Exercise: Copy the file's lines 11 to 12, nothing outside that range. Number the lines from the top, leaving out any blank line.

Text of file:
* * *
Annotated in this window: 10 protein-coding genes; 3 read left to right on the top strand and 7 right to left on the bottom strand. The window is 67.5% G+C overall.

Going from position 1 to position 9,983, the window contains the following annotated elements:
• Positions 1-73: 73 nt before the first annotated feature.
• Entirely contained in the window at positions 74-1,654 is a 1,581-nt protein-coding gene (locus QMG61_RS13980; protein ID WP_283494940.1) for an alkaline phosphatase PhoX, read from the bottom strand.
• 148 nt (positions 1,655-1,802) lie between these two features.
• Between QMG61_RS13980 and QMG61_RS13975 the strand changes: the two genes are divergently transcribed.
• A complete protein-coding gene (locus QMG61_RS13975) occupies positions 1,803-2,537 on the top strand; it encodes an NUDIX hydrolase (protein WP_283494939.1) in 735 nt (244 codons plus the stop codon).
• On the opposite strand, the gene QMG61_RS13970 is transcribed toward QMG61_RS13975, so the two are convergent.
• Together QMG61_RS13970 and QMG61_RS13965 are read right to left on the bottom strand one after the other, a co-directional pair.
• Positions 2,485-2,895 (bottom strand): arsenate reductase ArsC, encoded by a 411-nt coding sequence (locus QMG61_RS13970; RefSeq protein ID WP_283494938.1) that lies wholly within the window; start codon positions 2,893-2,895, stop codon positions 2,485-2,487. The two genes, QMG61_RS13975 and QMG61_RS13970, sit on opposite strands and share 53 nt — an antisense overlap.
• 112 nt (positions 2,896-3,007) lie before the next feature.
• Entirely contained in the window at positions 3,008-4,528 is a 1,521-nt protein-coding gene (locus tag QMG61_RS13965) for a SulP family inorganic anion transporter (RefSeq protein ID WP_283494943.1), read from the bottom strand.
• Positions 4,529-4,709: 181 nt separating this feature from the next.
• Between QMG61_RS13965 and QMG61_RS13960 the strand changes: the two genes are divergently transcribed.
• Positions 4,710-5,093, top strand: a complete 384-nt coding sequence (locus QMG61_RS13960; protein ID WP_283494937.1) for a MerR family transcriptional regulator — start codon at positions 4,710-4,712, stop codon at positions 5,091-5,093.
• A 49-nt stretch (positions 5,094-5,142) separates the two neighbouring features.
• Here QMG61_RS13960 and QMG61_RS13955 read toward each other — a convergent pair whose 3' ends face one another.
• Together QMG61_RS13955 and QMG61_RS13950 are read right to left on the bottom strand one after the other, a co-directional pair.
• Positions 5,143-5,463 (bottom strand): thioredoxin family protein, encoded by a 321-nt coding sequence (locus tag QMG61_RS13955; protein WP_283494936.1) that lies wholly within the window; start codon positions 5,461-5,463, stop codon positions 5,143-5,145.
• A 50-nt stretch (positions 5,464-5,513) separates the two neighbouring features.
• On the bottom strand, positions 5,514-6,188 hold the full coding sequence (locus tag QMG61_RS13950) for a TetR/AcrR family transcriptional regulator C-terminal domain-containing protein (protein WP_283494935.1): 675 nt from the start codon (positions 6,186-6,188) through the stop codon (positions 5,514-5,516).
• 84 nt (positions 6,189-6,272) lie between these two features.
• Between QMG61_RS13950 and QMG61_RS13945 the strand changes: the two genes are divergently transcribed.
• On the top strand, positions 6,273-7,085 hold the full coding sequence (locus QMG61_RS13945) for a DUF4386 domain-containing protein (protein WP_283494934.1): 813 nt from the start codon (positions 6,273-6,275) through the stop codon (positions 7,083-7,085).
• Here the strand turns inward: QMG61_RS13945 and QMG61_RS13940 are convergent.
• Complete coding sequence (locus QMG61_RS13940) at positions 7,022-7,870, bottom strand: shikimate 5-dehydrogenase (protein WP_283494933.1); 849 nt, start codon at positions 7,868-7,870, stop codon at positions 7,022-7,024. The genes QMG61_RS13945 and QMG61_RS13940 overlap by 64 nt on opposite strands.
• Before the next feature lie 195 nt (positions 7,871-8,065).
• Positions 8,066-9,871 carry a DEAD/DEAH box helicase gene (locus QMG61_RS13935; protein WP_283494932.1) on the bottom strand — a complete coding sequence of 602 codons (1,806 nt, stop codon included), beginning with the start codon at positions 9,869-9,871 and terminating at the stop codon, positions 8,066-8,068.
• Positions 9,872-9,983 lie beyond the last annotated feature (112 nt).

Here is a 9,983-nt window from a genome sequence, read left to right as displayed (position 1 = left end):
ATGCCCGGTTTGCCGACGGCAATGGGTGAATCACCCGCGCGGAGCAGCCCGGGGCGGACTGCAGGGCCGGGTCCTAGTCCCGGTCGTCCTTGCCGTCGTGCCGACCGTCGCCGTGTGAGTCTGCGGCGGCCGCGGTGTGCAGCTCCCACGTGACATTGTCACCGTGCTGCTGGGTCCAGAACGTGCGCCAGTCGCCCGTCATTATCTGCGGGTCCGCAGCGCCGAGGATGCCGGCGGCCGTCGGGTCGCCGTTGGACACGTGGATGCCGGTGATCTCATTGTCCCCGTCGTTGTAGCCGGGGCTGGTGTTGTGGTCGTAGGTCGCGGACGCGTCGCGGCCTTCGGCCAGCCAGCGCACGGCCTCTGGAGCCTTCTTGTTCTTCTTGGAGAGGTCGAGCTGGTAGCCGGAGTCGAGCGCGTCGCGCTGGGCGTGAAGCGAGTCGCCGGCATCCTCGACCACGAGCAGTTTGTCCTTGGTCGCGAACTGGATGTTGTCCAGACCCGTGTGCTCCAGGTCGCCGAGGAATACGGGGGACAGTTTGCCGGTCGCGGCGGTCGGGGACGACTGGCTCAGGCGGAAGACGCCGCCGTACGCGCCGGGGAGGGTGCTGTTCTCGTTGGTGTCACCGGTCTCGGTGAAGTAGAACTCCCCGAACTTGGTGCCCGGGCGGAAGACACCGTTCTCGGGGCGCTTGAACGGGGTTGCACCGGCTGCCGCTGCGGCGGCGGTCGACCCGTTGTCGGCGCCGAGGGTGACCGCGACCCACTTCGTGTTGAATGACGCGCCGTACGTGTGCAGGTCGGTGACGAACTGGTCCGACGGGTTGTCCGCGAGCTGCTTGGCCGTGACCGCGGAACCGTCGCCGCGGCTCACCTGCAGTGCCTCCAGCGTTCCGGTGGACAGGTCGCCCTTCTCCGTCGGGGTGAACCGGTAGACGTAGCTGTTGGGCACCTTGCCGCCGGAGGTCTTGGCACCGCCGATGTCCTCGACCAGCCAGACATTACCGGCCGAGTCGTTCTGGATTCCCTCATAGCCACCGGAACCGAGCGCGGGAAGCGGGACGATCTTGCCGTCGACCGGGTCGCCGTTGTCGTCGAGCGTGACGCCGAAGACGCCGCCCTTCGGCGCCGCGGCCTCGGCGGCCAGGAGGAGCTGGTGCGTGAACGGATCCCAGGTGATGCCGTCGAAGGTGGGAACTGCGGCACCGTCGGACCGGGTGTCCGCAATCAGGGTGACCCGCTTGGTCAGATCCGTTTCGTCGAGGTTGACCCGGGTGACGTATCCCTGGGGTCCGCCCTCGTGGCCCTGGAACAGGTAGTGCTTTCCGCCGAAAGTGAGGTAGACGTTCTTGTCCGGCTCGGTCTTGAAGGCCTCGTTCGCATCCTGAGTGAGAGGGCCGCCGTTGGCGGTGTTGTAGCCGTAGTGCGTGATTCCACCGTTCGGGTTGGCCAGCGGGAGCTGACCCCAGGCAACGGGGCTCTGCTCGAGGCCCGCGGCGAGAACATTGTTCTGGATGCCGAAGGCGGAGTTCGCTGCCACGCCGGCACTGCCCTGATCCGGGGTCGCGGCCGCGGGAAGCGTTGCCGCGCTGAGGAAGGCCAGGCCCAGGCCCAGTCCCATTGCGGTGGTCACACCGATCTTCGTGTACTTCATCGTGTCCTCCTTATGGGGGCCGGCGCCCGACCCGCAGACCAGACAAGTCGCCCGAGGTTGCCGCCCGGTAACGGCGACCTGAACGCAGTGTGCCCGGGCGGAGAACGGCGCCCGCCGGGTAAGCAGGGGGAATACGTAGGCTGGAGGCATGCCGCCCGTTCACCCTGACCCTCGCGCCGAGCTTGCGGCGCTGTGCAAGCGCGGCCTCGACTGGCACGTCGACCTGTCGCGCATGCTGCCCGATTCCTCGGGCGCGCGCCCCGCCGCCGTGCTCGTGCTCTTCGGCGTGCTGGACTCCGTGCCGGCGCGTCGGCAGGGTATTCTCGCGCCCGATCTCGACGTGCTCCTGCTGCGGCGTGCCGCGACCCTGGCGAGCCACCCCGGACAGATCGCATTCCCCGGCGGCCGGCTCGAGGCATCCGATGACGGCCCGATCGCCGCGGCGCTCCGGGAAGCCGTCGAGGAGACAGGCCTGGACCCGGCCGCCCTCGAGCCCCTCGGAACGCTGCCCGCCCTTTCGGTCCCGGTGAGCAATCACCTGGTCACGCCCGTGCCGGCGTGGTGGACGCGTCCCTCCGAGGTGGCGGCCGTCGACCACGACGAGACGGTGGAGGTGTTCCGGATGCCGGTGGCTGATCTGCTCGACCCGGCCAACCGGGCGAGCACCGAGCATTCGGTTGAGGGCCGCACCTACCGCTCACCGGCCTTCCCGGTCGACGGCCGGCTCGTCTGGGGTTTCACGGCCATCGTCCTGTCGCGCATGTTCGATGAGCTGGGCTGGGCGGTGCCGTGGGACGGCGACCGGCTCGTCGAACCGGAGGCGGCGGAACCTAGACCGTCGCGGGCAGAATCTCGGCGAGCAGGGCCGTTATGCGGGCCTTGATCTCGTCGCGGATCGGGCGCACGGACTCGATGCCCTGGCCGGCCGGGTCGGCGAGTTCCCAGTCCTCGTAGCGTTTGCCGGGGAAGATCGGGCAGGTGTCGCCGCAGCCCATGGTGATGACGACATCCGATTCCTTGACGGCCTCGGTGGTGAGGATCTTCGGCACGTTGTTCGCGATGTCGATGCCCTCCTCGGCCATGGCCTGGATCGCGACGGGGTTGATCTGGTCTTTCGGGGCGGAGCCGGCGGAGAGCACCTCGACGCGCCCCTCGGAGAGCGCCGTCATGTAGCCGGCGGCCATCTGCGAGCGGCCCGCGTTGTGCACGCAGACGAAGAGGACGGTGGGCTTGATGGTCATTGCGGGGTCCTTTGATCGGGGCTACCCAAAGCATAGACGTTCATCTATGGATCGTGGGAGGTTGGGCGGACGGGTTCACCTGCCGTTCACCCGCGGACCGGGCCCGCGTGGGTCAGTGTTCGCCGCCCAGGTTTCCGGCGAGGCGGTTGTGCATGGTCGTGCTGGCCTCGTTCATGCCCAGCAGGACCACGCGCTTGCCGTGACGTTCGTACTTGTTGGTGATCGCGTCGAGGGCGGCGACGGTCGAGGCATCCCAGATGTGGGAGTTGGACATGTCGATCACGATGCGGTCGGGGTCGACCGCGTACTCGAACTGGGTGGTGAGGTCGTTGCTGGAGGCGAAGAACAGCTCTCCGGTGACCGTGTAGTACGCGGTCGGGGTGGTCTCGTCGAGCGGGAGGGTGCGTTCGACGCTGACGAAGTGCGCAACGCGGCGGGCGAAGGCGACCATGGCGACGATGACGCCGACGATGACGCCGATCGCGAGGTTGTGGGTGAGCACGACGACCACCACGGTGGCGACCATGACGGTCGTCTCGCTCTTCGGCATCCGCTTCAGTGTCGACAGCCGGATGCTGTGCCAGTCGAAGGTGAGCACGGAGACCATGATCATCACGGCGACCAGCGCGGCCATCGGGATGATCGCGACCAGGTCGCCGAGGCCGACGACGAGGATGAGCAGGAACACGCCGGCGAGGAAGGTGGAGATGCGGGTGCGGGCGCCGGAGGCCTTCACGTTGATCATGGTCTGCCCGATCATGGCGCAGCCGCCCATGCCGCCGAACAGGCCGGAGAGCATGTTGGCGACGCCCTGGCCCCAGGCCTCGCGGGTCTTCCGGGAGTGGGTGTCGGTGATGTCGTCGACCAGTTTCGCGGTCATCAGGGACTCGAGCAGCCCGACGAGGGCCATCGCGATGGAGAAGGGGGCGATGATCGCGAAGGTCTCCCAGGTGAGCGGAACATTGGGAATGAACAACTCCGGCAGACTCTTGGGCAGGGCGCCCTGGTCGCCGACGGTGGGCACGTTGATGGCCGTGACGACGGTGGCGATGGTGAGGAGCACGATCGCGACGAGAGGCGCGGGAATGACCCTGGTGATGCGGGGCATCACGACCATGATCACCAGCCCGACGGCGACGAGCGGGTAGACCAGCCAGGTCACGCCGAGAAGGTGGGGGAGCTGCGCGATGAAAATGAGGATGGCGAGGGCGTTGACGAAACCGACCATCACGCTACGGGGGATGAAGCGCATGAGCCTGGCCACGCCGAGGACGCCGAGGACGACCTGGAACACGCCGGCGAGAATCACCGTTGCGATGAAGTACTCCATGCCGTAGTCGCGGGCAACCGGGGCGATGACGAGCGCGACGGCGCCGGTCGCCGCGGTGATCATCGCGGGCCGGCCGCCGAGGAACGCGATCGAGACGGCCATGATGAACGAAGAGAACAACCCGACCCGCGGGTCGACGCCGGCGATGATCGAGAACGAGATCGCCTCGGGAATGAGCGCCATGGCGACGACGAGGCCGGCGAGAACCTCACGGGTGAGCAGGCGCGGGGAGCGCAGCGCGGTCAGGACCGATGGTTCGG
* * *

• 112 nt (positions 2,896-3,007) lie before the next feature.
• Entirely contained in the window at positions 3,008-4,528 is a 1,521-nt protein-coding gene (locus tag QMG61_RS13965) for a SulP family inorganic anion transporter (RefSeq protein ID WP_283494943.1), read from the bottom strand.